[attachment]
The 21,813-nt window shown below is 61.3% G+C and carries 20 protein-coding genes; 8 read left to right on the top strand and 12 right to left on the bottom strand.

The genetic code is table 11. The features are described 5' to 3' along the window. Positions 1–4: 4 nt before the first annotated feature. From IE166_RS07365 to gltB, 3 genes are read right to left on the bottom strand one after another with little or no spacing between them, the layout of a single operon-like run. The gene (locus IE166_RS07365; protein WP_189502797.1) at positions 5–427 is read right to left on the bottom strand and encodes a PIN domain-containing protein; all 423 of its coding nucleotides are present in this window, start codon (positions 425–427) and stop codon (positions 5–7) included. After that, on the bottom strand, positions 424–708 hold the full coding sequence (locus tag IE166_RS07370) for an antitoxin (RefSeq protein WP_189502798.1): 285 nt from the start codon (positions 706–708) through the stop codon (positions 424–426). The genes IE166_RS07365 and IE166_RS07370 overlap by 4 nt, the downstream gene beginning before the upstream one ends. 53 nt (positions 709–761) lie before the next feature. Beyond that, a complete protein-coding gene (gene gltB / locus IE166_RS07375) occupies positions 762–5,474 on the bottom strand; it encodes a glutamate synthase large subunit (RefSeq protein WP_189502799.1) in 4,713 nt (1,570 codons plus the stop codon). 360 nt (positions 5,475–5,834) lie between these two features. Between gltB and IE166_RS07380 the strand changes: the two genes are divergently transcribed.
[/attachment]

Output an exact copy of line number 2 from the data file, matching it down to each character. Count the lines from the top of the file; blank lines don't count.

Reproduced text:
The genetic code is table 11. The features are described 5' to 3' along the window. Positions 1–4: 4 nt before the first annotated feature. From IE166_RS07365 to gltB, 3 genes are read right to left on the bottom strand one after another with little or no spacing between them, the layout of a single operon-like run. The gene (locus IE166_RS07365; protein WP_189502797.1) at positions 5–427 is read right to left on the bottom strand and encodes a PIN domain-containing protein; all 423 of its coding nucleotides are present in this window, start codon (positions 425–427) and stop codon (positions 5–7) included. After that, on the bottom strand, positions 424–708 hold the full coding sequence (locus tag IE166_RS07370) for an antitoxin (RefSeq protein WP_189502798.1): 285 nt from the start codon (positions 706–708) through the stop codon (positions 424–426). The genes IE166_RS07365 and IE166_RS07370 overlap by 4 nt, the downstream gene beginning before the upstream one ends. 53 nt (positions 709–761) lie before the next feature. Beyond that, a complete protein-coding gene (gene gltB / locus IE166_RS07375) occupies positions 762–5,474 on the bottom strand; it encodes a glutamate synthase large subunit (RefSeq protein WP_189502799.1) in 4,713 nt (1,570 codons plus the stop codon). 360 nt (positions 5,475–5,834) lie between these two features. Between gltB and IE166_RS07380 the strand changes: the two genes are divergently transcribed.